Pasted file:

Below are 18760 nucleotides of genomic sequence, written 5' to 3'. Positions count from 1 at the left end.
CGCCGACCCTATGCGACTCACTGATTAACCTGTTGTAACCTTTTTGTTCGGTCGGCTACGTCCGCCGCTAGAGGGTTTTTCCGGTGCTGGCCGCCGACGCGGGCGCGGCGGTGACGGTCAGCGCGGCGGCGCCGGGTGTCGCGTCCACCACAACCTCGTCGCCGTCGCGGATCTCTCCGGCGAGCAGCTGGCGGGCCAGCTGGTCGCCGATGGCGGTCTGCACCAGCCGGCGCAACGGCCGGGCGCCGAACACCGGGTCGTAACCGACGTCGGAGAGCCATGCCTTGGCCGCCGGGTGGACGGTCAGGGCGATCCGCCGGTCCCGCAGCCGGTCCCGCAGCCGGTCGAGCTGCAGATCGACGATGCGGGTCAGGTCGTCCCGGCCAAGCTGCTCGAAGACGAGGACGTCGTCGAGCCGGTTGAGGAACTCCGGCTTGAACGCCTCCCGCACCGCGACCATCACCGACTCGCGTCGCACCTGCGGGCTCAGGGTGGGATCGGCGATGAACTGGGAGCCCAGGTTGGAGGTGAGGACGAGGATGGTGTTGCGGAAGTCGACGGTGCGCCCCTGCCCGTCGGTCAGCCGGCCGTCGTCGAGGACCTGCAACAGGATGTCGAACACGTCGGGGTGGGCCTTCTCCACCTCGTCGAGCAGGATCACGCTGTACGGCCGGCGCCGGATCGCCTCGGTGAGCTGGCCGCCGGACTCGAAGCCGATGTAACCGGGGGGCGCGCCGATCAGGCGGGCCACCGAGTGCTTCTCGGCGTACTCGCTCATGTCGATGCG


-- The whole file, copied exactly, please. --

Below are 18760 nucleotides of genomic sequence, written 5' to 3'. Positions count from 1 at the left end.
CGCCGACCCTATGCGACTCACTGATTAACCTGTTGTAACCTTTTTGTTCGGTCGGCTACGTCCGCCGCTAGAGGGTTTTTCCGGTGCTGGCCGCCGACGCGGGCGCGGCGGTGACGGTCAGCGCGGCGGCGCCGGGTGTCGCGTCCACCACAACCTCGTCGCCGTCGCGGATCTCTCCGGCGAGCAGCTGGCGGGCCAGCTGGTCGCCGATGGCGGTCTGCACCAGCCGGCGCAACGGCCGGGCGCCGAACACCGGGTCGTAACCGACGTCGGAGAGCCATGCCTTGGCCGCCGGGTGGACGGTCAGGGCGATCCGCCGGTCCCGCAGCCGGTCCCGCAGCCGGTCGAGCTGCAGATCGACGATGCGGGTCAGGTCGTCCCGGCCAAGCTGCTCGAAGACGAGGACGTCGTCGAGCCGGTTGAGGAACTCCGGCTTGAACGCCTCCCGCACCGCGACCATCACCGACTCGCGTCGCACCTGCGGGCTCAGGGTGGGATCGGCGATGAACTGGGAGCCCAGGTTGGAGGTGAGGACGAGGATGGTGTTGCGGAAGTCGACGGTGCGCCCCTGCCCGTCGGTCAGCCGGCCGTCGTCGAGGACCTGCAACAGGATGTCGAACACGTCGGGGTGGGCCTTCTCCACCTCGTCGAGCAGGATCACGCTGTACGGCCGGCGCCGGATCGCCTCGGTGAGCTGGCCGCCGGACTCGAAGCCGATGTAACCGGGGGGCGCGCCGATCAGGCGGGCCACCGAGTGCTTCTCGGCGTACTCGCTCATGTCGATGCG